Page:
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Tuesday, January 1, 2013
Updated: January 17, 3:44 PM ET
Bouncing to it

By Jon Coen

Piles of debris are getting smaller. The National Guard is no longer occupying Ortley Beach. And the news cameras have turned to the next catastrophe.

It's now been a full two months since Superstorm Sandy put her head down and barreled right into New Jersey. Aside from Route 35, which was flooded again this week by a coastal low pressure system, and the blocks of homes in Breezy Point that burned to the ground, things might look like they are getting back to normal in this corner of the world.

But they are not.

A closer inspection reveals that there are still thousand of homes in the region that are uninhabitable. The bays, beaches, boardwalks, and marshes are still trashed. Many houses are gutted awaiting insurance money. Others have been condemned. And that means that countless families have been displaced right through December. But the people here, many of whom are surfers are the ones with their hands, are rebuilding their lives.

In these last few weeks, it's been important to honor holiday traditions despite life's lack of normalcy. And one of the greatest traditions at the New Jersey Shore is the Bouncing Souls Home for the Holidays, four shows in four nights with different opening bands at the Stone Pony in Asbury Park. Somehow, this legendary venue stayed in one piece during the 100-year-storm.

Sam Hammer
Sam Hammer has not only been at the forefront of the Waves for Water Sandy relief effort, he charged harder than anyone in the last few heavy Jersey swells.

Every year, Home for the Holidays seems to coincide with a solid south swell. The sixth annual was no exception, as succession of powerful storms sent serious surf to the coast's haggard shoreline. You can bet that a good number of those singing along to "Gone" were the ones duckdiving cold bombs last week.

After migrating from New Brunswick to the Lower East Side, several members of the band now call the beach towns around Asbury Park home, reaffirming their Jersey pride. Each year they hold fundraisers in conjunction with the shows. This December, it was a no-brainer that they should gather up some cash for local Sandy victims. That's where Stay Strong Jersey, the 501c3 headed up by old friends of the Bouncing Souls came in. This punk-run non-profit has already raised $25,000 in benefit t-shirts and posters with the Jersey-based Gaslight Anthem.

"My house was good, so I feel like we dodged a bullet," said Souls' bassist, Bryan Kienlen, also a tattoo artist, who took part in a Hurricane Sandy benefit at Neptune Tattoo last week.

"But it's been absolutely heartbreaking. I don't even think I understood the scope of it. It wasn't until we were actually at the shows, talking to so many of our longtime friends, that we really learned how many people that we know had really lost everything."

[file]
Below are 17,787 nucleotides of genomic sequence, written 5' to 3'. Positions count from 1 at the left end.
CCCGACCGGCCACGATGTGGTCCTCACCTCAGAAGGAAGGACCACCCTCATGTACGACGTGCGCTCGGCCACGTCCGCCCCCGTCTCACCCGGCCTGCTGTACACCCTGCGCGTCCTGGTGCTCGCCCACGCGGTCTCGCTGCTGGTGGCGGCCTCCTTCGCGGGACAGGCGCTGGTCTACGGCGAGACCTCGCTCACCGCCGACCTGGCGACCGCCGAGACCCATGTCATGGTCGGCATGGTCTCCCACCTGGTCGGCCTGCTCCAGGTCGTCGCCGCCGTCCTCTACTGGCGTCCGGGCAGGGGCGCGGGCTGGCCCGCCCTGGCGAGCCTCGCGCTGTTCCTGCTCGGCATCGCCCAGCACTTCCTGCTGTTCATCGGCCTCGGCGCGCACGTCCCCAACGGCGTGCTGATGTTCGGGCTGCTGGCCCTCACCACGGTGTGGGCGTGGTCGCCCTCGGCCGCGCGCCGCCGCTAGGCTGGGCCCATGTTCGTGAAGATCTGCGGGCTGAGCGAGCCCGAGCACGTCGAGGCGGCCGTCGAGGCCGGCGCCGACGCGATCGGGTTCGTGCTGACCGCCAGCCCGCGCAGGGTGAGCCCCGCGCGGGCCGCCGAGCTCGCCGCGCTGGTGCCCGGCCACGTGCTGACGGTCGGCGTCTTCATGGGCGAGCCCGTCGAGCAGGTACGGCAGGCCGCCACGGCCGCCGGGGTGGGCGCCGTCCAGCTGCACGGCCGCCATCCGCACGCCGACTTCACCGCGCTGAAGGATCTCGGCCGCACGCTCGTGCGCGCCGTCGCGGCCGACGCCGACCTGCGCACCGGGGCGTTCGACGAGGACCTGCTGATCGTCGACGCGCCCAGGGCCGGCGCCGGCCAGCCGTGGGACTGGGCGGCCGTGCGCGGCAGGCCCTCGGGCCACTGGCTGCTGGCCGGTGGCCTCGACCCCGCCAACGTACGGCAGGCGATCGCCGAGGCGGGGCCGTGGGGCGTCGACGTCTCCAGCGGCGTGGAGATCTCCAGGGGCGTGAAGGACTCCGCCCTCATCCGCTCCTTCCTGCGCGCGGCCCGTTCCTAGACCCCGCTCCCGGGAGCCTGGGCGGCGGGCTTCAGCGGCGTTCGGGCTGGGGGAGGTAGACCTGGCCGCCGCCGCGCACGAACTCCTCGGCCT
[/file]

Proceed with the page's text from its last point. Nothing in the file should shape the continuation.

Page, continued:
And while selling merch is a nice idea, it was Matt O'Brien, co-owner of Dogwig Printing, original Souls roadie, and Stay Strong Jersey board member, who conjured up the "Dunk the Punk" idea of a dunking booth.

Longtime friend of the Souls and original roadie, Matt O'Brien of Dogwig Printing conjured up the "Dunk the Punk" dunk tank idea despite the frigid weather.

"I thought it would be a good idea to give people something to do as opposed to something else to buy. They're still making a donation, but you let people pay to throw things," explained O'Brien who charged $1 per throw, "and keeping it a low dollar thing kept it accessible to all manner of people.

This booth was set up behind the Stone Pony. And as you might imagine on a late December night in New Jersey, it's kind of cold.

The first night of Home for the Holidays, the dunk tank had to be abandoned as the second of two storms lashed the Pony with rain and near Hurricane force winds. The next day bought a swell of historic proportions. By the second night, while Born Annoying, Trapped Under Ice, and Man Overboard warmed up the crowd, O'Brien hopped up and allowed the Souls' crowd to whip softballs at the target, occasionally taking the icy plunge.

"We have great friends who came up with these fundraisers around the show and just ran with them. Everyone who got dunked in the tank is just so committed. It was so cold out there. It was crazy," laughed Kienlen.

For the next two nights, O'Brien was able to wrangle friends of the band, his own wife, his partner at Dogwig, and this reporter into the tank. As you can imagine, the goading and trash talk could be heard even over the Casualties set. The final night, the air dipped down to 30 degrees.

Sam Hammer
Hammer was also in attendance at the show and dunked the punk in the tank more than a few times.

"I wore my 5-mil suit on Thursday night," said O'Brien, "but it's not like surfing. When you surf, you're paddling and moving. This was just brutal cold."

The "Dunk the Punk," rubbed up an easy $1,200 and t-shirt sales contributed another $600 that is going to Waves For Water, the surf-led non-profit that has been on the ground in New York and New Jersey, seeing recovery through to completion. Wave for Water founder, Jon Rose, who has been in New Jersey and New York since the storm, was in attendance and well amused by the punk rock antics.

The Souls also hosted walking tours, afterparties and film premiers in conjunction with the shows, donating more than $5,000 to the relief effort.

"It's called 'Home for the Holidays,' and this is our home," said longtime manager, Kate Hiltz, of Asbury Park. "We couldn't just throw the party of the year knowing that so many people are in need. Everything we did this year is to rebuild this shore that we love so much."